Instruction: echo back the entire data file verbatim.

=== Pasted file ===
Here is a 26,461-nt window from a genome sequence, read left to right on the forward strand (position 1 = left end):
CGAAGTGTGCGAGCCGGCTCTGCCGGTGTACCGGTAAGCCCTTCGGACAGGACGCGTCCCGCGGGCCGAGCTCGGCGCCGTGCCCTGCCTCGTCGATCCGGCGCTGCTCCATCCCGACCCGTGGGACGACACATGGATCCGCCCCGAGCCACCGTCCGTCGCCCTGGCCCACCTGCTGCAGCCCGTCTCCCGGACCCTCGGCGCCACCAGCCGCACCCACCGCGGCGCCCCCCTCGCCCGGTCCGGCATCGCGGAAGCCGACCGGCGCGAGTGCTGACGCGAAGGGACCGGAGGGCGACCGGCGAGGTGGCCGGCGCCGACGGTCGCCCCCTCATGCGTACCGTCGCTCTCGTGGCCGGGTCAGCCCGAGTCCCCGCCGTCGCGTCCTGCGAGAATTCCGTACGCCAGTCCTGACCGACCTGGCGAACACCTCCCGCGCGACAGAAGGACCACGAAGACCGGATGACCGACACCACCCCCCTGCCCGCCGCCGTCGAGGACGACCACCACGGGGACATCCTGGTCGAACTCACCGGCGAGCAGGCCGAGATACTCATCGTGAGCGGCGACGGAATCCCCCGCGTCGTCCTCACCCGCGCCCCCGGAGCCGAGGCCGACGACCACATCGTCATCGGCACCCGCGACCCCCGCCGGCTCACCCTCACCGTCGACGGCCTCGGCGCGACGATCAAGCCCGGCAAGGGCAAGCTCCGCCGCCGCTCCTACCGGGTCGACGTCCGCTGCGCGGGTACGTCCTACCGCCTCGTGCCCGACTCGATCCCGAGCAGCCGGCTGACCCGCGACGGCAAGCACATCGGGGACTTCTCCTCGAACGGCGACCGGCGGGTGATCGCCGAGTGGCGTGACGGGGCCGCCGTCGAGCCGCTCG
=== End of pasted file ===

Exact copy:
Here is a 26,461-nt window from a genome sequence, read left to right on the forward strand (position 1 = left end):
CGAAGTGTGCGAGCCGGCTCTGCCGGTGTACCGGTAAGCCCTTCGGACAGGACGCGTCCCGCGGGCCGAGCTCGGCGCCGTGCCCTGCCTCGTCGATCCGGCGCTGCTCCATCCCGACCCGTGGGACGACACATGGATCCGCCCCGAGCCACCGTCCGTCGCCCTGGCCCACCTGCTGCAGCCCGTCTCCCGGACCCTCGGCGCCACCAGCCGCACCCACCGCGGCGCCCCCCTCGCCCGGTCCGGCATCGCGGAAGCCGACCGGCGCGAGTGCTGACGCGAAGGGACCGGAGGGCGACCGGCGAGGTGGCCGGCGCCGACGGTCGCCCCCTCATGCGTACCGTCGCTCTCGTGGCCGGGTCAGCCCGAGTCCCCGCCGTCGCGTCCTGCGAGAATTCCGTACGCCAGTCCTGACCGACCTGGCGAACACCTCCCGCGCGACAGAAGGACCACGAAGACCGGATGACCGACACCACCCCCCTGCCCGCCGCCGTCGAGGACGACCACCACGGGGACATCCTGGTCGAACTCACCGGCGAGCAGGCCGAGATACTCATCGTGAGCGGCGACGGAATCCCCCGCGTCGTCCTCACCCGCGCCCCCGGAGCCGAGGCCGACGACCACATCGTCATCGGCACCCGCGACCCCCGCCGGCTCACCCTCACCGTCGACGGCCTCGGCGCGACGATCAAGCCCGGCAAGGGCAAGCTCCGCCGCCGCTCCTACCGGGTCGACGTCCGCTGCGCGGGTACGTCCTACCGCCTCGTGCCCGACTCGATCCCGAGCAGCCGGCTGACCCGCGACGGCAAGCACATCGGGGACTTCTCCTCGAACGGCGACCGGCGGGTGATCGCCGAGTGGCGTGACGGGGCCGCCGTCGAGCCGCTCG